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Wed 27 May 2015, 10:00am–6:00pm
Thu 28 May 2015, 10:00am–9:00pm
Fri 29 May 2015, 10:00am–6:00pm
Sat 30 May 2015, 10:00am–6:00pm
Sun 31 May 2015, 10:00am–6:00pm

Where: Te Papa, 55 Cable St, Wellington

Restrictions: All Ages

Ticket Information:

  • Admission: Free

This exhibition comprises four flower photographs commemorating the soldiers of the New Zealand (Maori) Pioneer Battalion who died on European battlefields during World War I and never returned home. They are from Michael Parekowhai’s series of 12 photographs, ‘The consolation of philosophy: Piko nei te matenga’.

Only 50 years after the New Zealand Wars between Māori and the Crown, Māori signed up to fight for ‘God, King, and Country’ as part of the British Empire. The Maori Battalion, formed in 1917, was the first fully Māori unit.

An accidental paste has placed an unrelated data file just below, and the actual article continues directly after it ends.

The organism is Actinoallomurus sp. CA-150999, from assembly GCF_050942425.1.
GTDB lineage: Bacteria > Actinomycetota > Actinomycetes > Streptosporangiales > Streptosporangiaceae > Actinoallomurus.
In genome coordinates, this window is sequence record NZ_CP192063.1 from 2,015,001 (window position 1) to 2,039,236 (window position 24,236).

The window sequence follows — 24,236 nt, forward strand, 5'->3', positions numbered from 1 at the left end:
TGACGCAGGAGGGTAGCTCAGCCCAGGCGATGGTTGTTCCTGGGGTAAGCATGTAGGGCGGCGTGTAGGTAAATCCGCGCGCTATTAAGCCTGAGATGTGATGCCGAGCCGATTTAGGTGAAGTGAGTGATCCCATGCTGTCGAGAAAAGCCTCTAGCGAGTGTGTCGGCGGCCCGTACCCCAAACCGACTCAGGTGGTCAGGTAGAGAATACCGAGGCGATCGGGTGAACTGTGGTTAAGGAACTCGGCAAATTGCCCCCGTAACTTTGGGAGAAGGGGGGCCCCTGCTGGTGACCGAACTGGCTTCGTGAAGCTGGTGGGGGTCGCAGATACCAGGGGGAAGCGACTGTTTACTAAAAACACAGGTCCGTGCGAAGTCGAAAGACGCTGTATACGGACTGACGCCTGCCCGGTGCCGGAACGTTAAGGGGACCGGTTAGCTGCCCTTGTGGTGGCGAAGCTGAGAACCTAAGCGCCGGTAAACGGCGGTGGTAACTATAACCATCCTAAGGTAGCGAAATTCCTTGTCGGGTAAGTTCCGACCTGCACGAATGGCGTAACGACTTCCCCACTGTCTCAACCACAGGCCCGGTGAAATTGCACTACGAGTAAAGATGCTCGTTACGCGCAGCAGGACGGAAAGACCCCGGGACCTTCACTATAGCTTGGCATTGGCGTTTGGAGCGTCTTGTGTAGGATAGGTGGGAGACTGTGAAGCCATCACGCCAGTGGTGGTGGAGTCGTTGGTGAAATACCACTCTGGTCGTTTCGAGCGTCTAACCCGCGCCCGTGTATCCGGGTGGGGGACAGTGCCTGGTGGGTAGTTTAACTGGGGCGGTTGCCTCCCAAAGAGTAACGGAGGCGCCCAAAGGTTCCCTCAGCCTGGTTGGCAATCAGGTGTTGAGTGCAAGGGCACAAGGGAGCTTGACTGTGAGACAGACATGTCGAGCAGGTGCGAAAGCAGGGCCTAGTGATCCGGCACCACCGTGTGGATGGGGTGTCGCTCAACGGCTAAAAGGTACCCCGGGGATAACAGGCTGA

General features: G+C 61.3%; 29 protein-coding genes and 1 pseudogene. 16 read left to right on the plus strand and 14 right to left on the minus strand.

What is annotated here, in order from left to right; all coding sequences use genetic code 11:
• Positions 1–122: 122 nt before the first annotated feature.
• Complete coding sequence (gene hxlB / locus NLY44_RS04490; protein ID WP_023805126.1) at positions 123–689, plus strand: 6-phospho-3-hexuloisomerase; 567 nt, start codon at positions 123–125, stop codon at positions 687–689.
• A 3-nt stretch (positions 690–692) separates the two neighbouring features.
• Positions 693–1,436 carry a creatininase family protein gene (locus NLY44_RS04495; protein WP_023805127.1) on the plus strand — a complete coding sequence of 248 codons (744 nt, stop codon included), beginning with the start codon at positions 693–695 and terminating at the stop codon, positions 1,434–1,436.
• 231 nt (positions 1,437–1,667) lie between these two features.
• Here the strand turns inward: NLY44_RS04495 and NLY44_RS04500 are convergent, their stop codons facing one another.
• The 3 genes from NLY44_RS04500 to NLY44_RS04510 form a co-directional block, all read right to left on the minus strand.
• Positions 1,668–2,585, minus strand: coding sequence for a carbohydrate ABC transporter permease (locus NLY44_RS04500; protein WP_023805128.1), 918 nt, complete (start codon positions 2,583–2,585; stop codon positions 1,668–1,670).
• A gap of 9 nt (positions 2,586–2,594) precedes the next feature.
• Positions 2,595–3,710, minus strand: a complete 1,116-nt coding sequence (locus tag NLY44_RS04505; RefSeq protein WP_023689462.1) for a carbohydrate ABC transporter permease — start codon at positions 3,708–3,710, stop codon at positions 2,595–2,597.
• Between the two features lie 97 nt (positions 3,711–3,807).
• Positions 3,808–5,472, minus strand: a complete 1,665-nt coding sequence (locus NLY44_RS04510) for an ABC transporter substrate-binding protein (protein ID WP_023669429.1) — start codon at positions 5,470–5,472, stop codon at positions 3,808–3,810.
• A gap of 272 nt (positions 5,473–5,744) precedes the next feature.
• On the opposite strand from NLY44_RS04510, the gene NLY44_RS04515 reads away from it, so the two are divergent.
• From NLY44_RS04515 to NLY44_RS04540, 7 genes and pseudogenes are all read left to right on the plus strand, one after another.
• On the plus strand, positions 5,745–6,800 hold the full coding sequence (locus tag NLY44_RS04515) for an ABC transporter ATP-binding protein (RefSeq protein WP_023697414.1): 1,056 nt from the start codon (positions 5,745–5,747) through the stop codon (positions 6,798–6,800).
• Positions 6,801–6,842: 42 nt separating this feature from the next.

Most Māori soldiers were not conscripted but volunteered. Art writer Cushla Parekowhai has said they believed that military service was both a ‘sacred obligation and … an opportunity for adventure’.

Pristine, frozen, and still. The lavish artificial flower arrangements are eloquent memorials to the Maori Battalion soldiers who died in Europe and remain buried on foreign soil.

Each photograph in this series is named after a French or Belgian battlefield. Māori deaths on the ‘killing fields’ of Europe were seen as a just sacrifice, art writer Cushla Parekowhai has said. They were the patriotic price that would ‘secure for Māori the same privileges and recognition that Pākehā [European New Zealanders] already enjoyed at home’.

Image: Detail from Michael Parekowhai's 'Ypres'. From the series The consolation of philosophy: Piko nei te matenga:

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